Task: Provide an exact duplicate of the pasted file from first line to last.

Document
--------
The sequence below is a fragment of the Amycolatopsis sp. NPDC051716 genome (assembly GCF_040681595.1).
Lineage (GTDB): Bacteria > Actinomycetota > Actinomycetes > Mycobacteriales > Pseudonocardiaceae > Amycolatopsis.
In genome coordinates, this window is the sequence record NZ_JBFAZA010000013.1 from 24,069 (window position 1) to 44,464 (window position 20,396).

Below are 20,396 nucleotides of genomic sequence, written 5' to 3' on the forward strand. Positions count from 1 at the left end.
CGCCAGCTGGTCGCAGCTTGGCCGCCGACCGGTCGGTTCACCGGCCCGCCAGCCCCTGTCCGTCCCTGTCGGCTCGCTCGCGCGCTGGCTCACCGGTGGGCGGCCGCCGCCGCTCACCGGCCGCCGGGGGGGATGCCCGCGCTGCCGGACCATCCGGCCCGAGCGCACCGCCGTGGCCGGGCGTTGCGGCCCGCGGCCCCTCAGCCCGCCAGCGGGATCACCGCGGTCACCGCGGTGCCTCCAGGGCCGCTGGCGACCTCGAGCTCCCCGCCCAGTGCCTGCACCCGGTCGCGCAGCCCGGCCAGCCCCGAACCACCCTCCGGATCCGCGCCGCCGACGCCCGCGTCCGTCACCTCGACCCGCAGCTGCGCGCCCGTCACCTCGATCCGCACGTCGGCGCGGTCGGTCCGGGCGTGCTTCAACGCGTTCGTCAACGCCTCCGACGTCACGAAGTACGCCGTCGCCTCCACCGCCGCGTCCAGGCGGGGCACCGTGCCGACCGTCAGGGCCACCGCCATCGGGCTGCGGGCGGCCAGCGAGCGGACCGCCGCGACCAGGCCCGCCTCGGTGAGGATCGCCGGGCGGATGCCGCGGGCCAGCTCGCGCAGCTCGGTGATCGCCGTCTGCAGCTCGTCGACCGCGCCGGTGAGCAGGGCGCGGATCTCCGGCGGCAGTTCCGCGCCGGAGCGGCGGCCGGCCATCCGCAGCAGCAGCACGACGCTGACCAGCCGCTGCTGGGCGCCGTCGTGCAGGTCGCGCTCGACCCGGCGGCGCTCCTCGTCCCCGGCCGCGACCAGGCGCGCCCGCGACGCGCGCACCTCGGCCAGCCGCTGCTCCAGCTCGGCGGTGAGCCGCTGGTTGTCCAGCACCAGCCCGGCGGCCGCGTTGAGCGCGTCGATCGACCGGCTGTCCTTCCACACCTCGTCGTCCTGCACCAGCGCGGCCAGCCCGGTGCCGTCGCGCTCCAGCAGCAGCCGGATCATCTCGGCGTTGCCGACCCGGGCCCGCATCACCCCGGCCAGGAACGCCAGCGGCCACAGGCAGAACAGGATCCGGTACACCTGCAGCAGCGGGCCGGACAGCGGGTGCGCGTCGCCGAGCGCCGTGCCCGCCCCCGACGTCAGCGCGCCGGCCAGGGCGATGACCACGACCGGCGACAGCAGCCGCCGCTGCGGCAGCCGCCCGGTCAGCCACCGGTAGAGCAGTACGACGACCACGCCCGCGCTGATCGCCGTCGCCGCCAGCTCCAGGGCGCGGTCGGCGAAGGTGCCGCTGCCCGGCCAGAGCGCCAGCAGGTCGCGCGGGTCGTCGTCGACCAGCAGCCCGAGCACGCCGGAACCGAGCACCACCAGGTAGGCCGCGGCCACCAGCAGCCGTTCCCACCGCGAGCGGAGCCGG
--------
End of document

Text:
The sequence below is a fragment of the Amycolatopsis sp. NPDC051716 genome (assembly GCF_040681595.1).
Lineage (GTDB): Bacteria > Actinomycetota > Actinomycetes > Mycobacteriales > Pseudonocardiaceae > Amycolatopsis.
In genome coordinates, this window is the sequence record NZ_JBFAZA010000013.1 from 24,069 (window position 1) to 44,464 (window position 20,396).

Below are 20,396 nucleotides of genomic sequence, written 5' to 3' on the forward strand. Positions count from 1 at the left end.
CGCCAGCTGGTCGCAGCTTGGCCGCCGACCGGTCGGTTCACCGGCCCGCCAGCCCCTGTCCGTCCCTGTCGGCTCGCTCGCGCGCTGGCTCACCGGTGGGCGGCCGCCGCCGCTCACCGGCCGCCGGGGGGGATGCCCGCGCTGCCGGACCATCCGGCCCGAGCGCACCGCCGTGGCCGGGCGTTGCGGCCCGCGGCCCCTCAGCCCGCCAGCGGGATCACCGCGGTCACCGCGGTGCCTCCAGGGCCGCTGGCGACCTCGAGCTCCCCGCCCAGTGCCTGCACCCGGTCGCGCAGCCCGGCCAGCCCCGAACCACCCTCCGGATCCGCGCCGCCGACGCCCGCGTCCGTCACCTCGACCCGCAGCTGCGCGCCCGTCACCTCGATCCGCACGTCGGCGCGGTCGGTCCGGGCGTGCTTCAACGCGTTCGTCAACGCCTCCGACGTCACGAAGTACGCCGTCGCCTCCACCGCCGCGTCCAGGCGGGGCACCGTGCCGACCGTCAGGGCCACCGCCATCGGGCTGCGGGCGGCCAGCGAGCGGACCGCCGCGACCAGGCCCGCCTCGGTGAGGATCGCCGGGCGGATGCCGCGGGCCAGCTCGCGCAGCTCGGTGATCGCCGTCTGCAGCTCGTCGACCGCGCCGGTGAGCAGGGCGCGGATCTCCGGCGGCAGTTCCGCGCCGGAGCGGCGGCCGGCCATCCGCAGCAGCAGCACGACGCTGACCAGCCGCTGCTGGGCGCCGTCGTGCAGGTCGCGCTCGACCCGGCGGCGCTCCTCGTCCCCGGCCGCGACCAGGCGCGCCCGCGACGCGCGCACCTCGGCCAGCCGCTGCTCCAGCTCGGCGGTGAGCCGCTGGTTGTCCAGCACCAGCCCGGCGGCCGCGTTGAGCGCGTCGATCGACCGGCTGTCCTTCCACACCTCGTCGTCCTGCACCAGCGCGGCCAGCCCGGTGCCGTCGCGCTCCAGCAGCAGCCGGATCATCTCGGCGTTGCCGACCCGGGCCCGCATCACCCCGGCCAGGAACGCCAGCGGCCACAGGCAGAACAGGATCCGGTACACCTGCAGCAGCGGGCCGGACAGCGGGTGCGCGTCGCCGAGCGCCGTGCCCGCCCCCGACGTCAGCGCGCCGGCCAGGGCGATGACCACGACCGGCGACAGCAGCCGCCGCTGCGGCAGCCGCCCGGTCAGCCACCGGTAGAGCAGTACGACGACCACGCCCGCGCTGATCGCCGTCGCCGCCAGCTCCAGGGCGCGGTCGGCGAAGGTGCCGCTGCCCGGCCAGAGCGCCAGCAGGTCGCGCGGGTCGTCGTCGACCAGCAGCCCGAGCACGCCGGAACCGAGCACCACCAGGTAGGCCGCGGCCACCAGCAGCCGTTCCCACCGCGAGCGGAGCCGG